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  38.  79
    Paul-Henri Thiry (Baron) D'Holbach.Michael LeBuffe - 2014 - Stanford Encyclopedia of Philosophy.
    Paul Henri Thiry, Baron d'Holbach was a philosopher, translator, and prominent social figure of the French Enlightenment. In his philosophical writings Holbach developed a deterministic and materialistic metaphysics which grounded his polemics against organized religion and his utilitarian ethical and political theory. As a translator, Holbach made significant contributions to the European Enlightenment in science and religion. He translated German works on chemistry and geology into French, summarizing many of the German advances in these areas in his entries in Diderot's (...)
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  39. Henry Cabot Lodge, Alexander Hamilton and the Political Thought of the Gilded Age.H. G. Callaway - 2018 - Newcastle: Cambridge Scholars Publishing.
    We are currently witnessing a renewal of broad public interest in the life and career of Alexander Hamilton – justly famed as an American founder. This volume examines the possible present-day significance of the man, noting that this is not the first revival of interest in the statesman. Hamilton was a major background figure in the GOP politics of the Gilded Age, with the powerful US Senator Henry Cabot Lodge, Sr. drawing on Hamilton to inspire a new, assertive American (...)
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  40. Ordinary Language, Conventionalism and a Priori Knowledge.Henry Jackman - 2001 - Dialectica 55 (4):315-325.
    This paper examines popular‘conventionalist’explanations of why philosophers need not back up their claims about how‘we’use our words with empirical studies of actual usage. It argues that such explanations are incompatible with a number of currently popular and plausible assumptions about language's ‘social’character. Alternate explanations of the philosopher's purported entitlement to make a priori claims about‘our’usage are then suggested. While these alternate explanations would, unlike the conventionalist ones, be compatible with the more social picture of language, they are each shown to (...)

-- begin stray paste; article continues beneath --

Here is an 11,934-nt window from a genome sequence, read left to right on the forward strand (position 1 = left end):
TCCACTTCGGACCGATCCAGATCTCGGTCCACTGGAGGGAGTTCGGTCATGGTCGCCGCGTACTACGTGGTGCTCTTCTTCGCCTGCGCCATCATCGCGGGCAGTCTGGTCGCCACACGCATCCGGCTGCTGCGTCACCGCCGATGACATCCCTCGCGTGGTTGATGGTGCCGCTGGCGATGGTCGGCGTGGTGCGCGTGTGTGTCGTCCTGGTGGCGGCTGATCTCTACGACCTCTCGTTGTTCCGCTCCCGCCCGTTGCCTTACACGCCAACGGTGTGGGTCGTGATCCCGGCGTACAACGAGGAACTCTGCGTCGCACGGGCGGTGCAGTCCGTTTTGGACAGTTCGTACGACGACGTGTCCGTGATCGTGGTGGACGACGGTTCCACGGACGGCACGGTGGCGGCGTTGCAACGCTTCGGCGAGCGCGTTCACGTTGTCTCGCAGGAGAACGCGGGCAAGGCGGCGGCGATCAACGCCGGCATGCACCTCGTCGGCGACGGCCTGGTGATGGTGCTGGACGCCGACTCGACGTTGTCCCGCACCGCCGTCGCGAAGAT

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  41.  12
    What Is It Like To Be a Material Thing? Henry More and Margaret Cavendish on the Unity of the Mind.Colin Chamberlain - forthcoming - Oxford Studies in Early Modern Philosophy.
    Henry More argues that materialism cannot account for cases where a single subject or perceiver has multiple perceptions simultaneously. Since we clearly do have multiple perceptions at the same time--for example, when we see, hear, and smell simultaneously--More concludes that we are not wholly material. In response to More's argument, Margaret Cavendish adopts a two-fold strategy. First, she argues that there is no general obstacle to mental unification in her version of materialism. Second, Cavendish appeals to the mind or (...)
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  42. "William James on Moral Philosophy and its Regulative Ideals".Henry Jackman - 2019 - William James Studies 15 (2):1-25.
    James’s “The Moral Philosopher and the Moral Life” sheds light not only on his views on ethics but also on his general approach to objectivity. Indeed, the paper is most interesting not for the ethical theory it defends but for its general openness to the possibility of our ethical claims lacking objective truth conditions at all. James will turn out to have a very demanding account of what it would take to construct something like objective ethical norms out of more (...)
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  43. Illocutionary harm.Henry Ian Schiller - 2021 - Philosophical Studies 178 (5):1631-1646.
    A number of philosophers have become interested in the ways that individuals are subject to harm as the performers of illocutionary acts. This paper offers an account of the underlying structure of such harms: I argue that speakers are the subjects of illocutionary harm when there is interference in the entitlement structure of their linguistic activities. This interference comes in two forms: denial and incapacitation. In cases of denial, a speaker is prevented from achieving the outcomes to which they are (...)
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  44. Externalism, Metasemantic Contextualism, and Self-Knowledge.Henry Jackman - 2015 - In Sanford Goldberg (ed.), Externalism, Self-Knowledge and Skepticism. New York: Oxford University Press. pp. 228-247.